Best Independent Movie

The Visitor

2007 PG-13

This is a heartfelt, feel good drama of great social significance and is played out in the City of New York. The storyline goes like this:

A poignant human drama, The Visitor stars the unheralded Richard Jenkins as Walter Vale, a college professor and recent widower, who discovers a pair of illegal aliens living in his New York apartment. After the mix-up is cleared up, Vale invites the couple–a young, Syrian musician (Haaz Sleiman) and his girlfriend (Danai Gurira) to stay with him for a few days. An unlikely friendship develops between the withdrawn Vale and the lively Tarek. Through Tarek’s drumming lessons, the former begins to find excitement in his life once again, as if something in him was waiting to be liberated had finally arrived.

One day, Tarek is arrested by immigration authorities and threatened with deportation. Vale soon realizes his unexpected capacity for anger over Tarek’s plight. Thomas McCarthy’s The Visitor is a wonderful story about change and renewal. Hiam Abbass co-stars as Tarek’s mother, who forges an unlikely connection with Walter when Tarek is thrown into a detention center. Richard Jenkin’s performance was brilliant in his low key performance.

Part of being an adult in this society is to constantly re-examine one’s own biases and convictions regarding any topic or current event. Many people are fixated unfortunately in the abstract what they would never consider where actual flesh and blood people are concerned. Let us all remember that there is a very human side with consequences for those who break our national laws of sovereignty.

What makes this movie so good is that it shows the very real side of the immigration issue. The movie places immigration as a social issue under the microscope through the lives of the movie’s characters. Bravo!!!

 Best Foreign Movie

City of Life and Death


 2009 R

Be forewarned—this movie is violent, emotional, and dark. It is also my recommendation as the best foreign film that I watched during the last 12 months. It reveals a part of world history few Americans have a full understanding of or appreciation.  Director Chuan Lu pulls off a rare feat by providing a clear-eyed drama about an event in Chinese-Japanese history — the 1937 Rape of Nanking following that city’s capture by Japan– that still casts a shadow over relations between the countries.

Shot in black and white, the film chronicles the six-week period through the eyes of multiple characters — including a Japanese soldier, a refugee camp supervisor, a resistance fighter and others. Some 70 years after it made world news, the story of Nanjing (formerly NanKing) has begun to re-emerge in fiction and nonfiction books and films, including Iris Chang’s 1997, “Rape of Nanking: The Forgotten Holocaust of World War II,” the first full-length history in English.

Written and directed by Lu Chaun, “City of Life and Death” hews close to the account that Ms. Chang (an American whose grandparents fled Nanjing before the siege) culled from survivors and other sources.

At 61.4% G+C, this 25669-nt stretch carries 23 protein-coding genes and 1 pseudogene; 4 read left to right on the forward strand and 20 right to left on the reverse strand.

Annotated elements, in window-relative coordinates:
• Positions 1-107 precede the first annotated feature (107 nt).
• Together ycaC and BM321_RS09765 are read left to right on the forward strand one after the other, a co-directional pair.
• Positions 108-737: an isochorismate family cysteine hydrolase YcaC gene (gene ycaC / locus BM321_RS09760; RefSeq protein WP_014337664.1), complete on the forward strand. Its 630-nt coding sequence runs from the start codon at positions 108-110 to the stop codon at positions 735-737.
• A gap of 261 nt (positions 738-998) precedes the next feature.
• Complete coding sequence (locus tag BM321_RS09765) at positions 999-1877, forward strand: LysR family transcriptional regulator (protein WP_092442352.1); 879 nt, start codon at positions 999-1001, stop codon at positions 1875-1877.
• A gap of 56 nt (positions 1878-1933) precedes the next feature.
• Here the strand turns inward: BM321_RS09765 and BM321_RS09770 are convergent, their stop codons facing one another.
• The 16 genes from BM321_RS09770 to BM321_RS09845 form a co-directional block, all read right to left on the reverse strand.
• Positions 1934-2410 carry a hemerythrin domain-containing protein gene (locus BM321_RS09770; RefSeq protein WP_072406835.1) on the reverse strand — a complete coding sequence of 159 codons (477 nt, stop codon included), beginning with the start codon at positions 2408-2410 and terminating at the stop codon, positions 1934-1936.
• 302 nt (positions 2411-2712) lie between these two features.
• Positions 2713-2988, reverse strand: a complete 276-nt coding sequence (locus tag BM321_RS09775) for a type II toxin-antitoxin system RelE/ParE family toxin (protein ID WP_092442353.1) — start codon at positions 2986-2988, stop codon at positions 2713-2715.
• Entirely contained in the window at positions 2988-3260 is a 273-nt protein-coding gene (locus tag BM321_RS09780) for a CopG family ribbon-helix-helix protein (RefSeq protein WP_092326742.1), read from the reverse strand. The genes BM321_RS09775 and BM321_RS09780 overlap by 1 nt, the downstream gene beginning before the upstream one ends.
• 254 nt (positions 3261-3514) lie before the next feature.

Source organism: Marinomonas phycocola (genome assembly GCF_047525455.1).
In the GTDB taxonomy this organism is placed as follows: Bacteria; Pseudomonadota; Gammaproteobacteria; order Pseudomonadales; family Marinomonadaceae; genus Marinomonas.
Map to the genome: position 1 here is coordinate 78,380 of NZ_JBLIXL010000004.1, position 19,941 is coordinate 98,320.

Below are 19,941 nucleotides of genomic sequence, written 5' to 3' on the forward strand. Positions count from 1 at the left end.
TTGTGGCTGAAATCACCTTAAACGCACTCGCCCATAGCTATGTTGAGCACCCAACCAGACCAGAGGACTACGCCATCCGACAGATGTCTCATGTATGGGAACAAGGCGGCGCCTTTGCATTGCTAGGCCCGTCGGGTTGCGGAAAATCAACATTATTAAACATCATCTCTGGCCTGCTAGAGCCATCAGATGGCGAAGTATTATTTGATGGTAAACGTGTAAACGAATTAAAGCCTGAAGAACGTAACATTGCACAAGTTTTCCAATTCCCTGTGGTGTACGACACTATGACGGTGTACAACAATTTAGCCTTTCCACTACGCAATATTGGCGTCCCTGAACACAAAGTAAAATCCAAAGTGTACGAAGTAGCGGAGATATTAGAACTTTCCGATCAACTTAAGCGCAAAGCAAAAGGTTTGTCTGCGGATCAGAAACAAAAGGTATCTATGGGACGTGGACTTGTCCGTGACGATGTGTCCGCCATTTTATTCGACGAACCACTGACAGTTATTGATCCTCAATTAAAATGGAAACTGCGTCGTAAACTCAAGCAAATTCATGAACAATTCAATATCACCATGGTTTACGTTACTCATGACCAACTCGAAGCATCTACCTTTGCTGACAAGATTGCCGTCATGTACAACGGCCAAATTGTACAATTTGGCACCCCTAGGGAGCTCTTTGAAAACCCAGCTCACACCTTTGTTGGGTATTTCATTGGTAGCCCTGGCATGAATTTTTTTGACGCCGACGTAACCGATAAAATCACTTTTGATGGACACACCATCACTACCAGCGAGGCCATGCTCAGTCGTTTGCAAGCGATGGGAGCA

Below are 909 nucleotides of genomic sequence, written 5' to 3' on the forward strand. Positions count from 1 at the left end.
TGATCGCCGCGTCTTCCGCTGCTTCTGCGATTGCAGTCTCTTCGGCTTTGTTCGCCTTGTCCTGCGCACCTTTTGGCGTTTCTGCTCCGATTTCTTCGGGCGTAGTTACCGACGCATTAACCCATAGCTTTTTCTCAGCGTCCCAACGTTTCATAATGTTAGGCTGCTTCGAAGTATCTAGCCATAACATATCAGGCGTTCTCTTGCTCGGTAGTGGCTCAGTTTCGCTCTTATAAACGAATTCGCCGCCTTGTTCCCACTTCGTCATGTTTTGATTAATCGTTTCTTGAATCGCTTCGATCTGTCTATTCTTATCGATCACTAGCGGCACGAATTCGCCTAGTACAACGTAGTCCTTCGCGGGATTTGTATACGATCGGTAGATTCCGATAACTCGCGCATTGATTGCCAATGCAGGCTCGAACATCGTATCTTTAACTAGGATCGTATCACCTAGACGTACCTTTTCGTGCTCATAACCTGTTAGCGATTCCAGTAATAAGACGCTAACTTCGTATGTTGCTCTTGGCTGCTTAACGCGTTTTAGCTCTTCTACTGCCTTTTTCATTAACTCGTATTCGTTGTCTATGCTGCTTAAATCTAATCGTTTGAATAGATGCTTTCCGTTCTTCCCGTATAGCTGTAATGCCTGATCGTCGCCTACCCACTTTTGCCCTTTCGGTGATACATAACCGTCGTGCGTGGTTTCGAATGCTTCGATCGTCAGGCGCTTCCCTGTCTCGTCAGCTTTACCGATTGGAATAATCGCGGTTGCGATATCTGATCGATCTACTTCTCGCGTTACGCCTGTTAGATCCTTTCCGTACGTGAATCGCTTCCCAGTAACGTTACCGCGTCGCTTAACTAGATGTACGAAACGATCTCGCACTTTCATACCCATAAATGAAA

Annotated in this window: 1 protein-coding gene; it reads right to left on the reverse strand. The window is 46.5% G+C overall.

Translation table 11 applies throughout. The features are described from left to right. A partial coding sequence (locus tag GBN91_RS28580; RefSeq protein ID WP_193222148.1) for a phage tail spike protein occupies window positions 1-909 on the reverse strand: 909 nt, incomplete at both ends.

This is a powerful movie not to be taken lightly. It will produce anguish in you the viewer. Sometimes movies can seem very real. But remember this—the actual traumatic barbaric events depicted in City of Life and Death were probably even worse than the movie reveals itself.

Other Highly Recommended Movies

Feel Good Movies

Soul Surfer

Dolphin Tale

We Bought a Zoo


The Double


Margin Call

Five Days of War
Quality Foreign Films

Max Manus

Snow Flower and the Secret Fan

Recommended Guy Flicks

Fast Five

Tactical Force

Super 8

S.W.A.T.: Fire Fight

Pirates of the Caribbean

Sinners and Saints

Assassination Games

Straw Dogs


Killer Elite

Hard Wired

Last Man Standing

Recommended Chic Flicks

One Day

The Other Woman
Fine Family Entertainment Movies




Mission Impossible: The Ghost Protocol

Rise of the Planet of the Apes

The Adventures of Tin Tin


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More Recommended Movies

For many of us movies are an important part of our entertainment. Consequently, from time-to-time, I like to review movies I’ve seen that I think other people might find worthwhile and entertaining. At this time I am reviewing and commenting on 11 movies for your consideration.

Some of these movies may have fallen below your radar screen, while others you may have already seen. If you’ve seen some of my recommended movies you might want to pass them along to your friends and family. I watch a lot more movies than I should, but the following movies I consider worth your time to watch:

My Name is Kahn


Secret of the Grain

Freud (Volume 1 and 2, BBC America)

Extraordinary Measures

The Pacific (TV Mini Series)

Knight and Day


Cowboys and Aliens

John Adams

The Way Back




My Name is Kahn is a great eye-opening movie. It reveals many truths American society has difficulty facing. We are the greatest country
on earth, but we seem to have a conservative “political blindness” that seems to mar and denigrate the dignity, honor, and integrity of American society.